Each battleground has unique resurrection vectors. Some maps have very logical vectors and symmetric graveyards; others are asymmetric or follow nonstandard rules designed to balance Rated PvP.

One constant is that Spirit Healers resurrect in waves based on a timer. Every 30 seconds a graveyard could potentially spit out multiple reinforcements for a given area. These resurrection waves can turn the tide of a specific battle – or get destroyed by a well-organized graveyard camp.

While the general principle is easy to understand, each battleground is unique and requires individual evaluation. Over the next few posts I’ll be going over specific resurrection vectors in different battlegrounds, using topological maps to illustrate how they can be used to your team’s advantage.

Let’s start with the most zen of all battlegrounds – a little conflict in Ashenvale and the North Barrens that we like to call…

WARSONG GULCH

Warsong Gulch has the simplest map of resurrection vectors because each side has only one graveyard.

No matter where someone dies on the map, they go to their team’s graveyard.

There are several important strategic facts about the WSG graveyard to consider:

  1. The graveyard placement is symmetrical for each faction.
  2. The graveyard is on the stage right side of the map. (From the home base of each faction looking out over midfield, it will be to the right.) This means that resurrection waves are going to reinforce that side first and stage left (ramp) last.
  3. The graveyard is much closer to the home base of each faction than to their opponent’s base.
  4. The graveyard was changed in patch 4.1 to only allow characters to only allow exits onto midfield. They cannot run back directly to the base, the ramp area, or even the ledge above the graveyard without some kind of assistance.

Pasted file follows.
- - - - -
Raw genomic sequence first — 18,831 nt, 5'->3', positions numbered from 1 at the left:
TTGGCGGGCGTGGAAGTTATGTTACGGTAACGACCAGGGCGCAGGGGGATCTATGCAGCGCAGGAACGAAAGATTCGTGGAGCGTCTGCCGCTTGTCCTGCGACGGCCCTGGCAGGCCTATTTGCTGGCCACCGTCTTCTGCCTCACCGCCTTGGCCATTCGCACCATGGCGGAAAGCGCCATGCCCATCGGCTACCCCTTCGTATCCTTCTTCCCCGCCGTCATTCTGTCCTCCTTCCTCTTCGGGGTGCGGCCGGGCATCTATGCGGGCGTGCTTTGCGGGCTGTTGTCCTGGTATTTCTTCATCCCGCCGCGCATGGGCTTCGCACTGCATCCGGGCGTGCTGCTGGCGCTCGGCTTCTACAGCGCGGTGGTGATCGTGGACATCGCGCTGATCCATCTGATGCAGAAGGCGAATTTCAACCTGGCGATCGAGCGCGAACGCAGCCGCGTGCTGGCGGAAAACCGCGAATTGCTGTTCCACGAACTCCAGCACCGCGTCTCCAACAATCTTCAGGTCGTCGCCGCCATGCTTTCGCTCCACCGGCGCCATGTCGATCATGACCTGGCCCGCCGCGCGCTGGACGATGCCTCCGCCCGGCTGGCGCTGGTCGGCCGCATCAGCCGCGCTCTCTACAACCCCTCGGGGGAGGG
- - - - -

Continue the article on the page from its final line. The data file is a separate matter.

5. Characters in the graveyard can be attacked from above and below. There is no immunity from camping.

Some of the strategies we can derive from the resurrection vectors are obvious. Defenders have the edge in their base because reinforcements will arrive quicker than the offense, Flag Carriers should favor runs down the Ramp over going straight through the Graveyard.

I’ve written before on graveyard camping in Warsong Gulch and how it is, sadly, strategically sound. Looking at the resurrection vectors gives you an understanding of why it’s so effective:

You see how pressuring the graveyard opens up half the map for the FC to run unimpeded? That is why graveyard camping works. Pushing the offensive control zone (the blue slanted lines) towards the enemy graveyard means that when opponents die, they are sent into a situation where their movement is restricted. They have to break the blockade before they can do anything about the FC, by which time it’s usually too late.

The single graveyard of WSG creates a resurrection bottleneck that rewards camping. You don’t have to camp the graveyard per se, but setting up a strong line of offense at midfield and pushing it towards the graveyard:

  1. Establishes a zone for the FC to run.
  2. Removes the opponent’s ability to reinforce their offense.
  3. Eventually removes their ability to establish an offense.

Establishing and maintaining that blockade zone around the graveyard establishes control of the map. Even if a few opponents get by, they will face poor odds isolated from their teammates, and their resurrection vector sends them right back into the blockade.

Next time, we’ll look at a more complicated set of rez vectors: the shifting graveyards of Arathi Basin.

—-

(1) Admittedly, it’s not an entirely permanent relocation. Corpse Running in Battlegrounds describes how running back to your corpse can screw up resurrection vectors, and is sometimes the difference between keeping or losing a node.  

(2) “First to complain, least skilled. No exceptions.” Dusk of Uldum, How to BG, 2009.

16 Comments

Filed under Cynwise's Warcraft Manual, PvP Playbook

Infographic: How To Win Tol Barad

At the beginning of Cataclysm, Tol Barad dominated the PvP scene. It was a tough battleground – hard to capture, easy to defend and dominate, and with rewards which were needed for both PvE and PvP.  It was the source of a lot of balancing issues, rumored exploits, and a win-trading debacle all in the first few months of this sad island’s existence. Factions could, and did, hold the fortress for weeks at a time, giving raiding guilds a significant advantage over their competition on that server. It was a contentious place.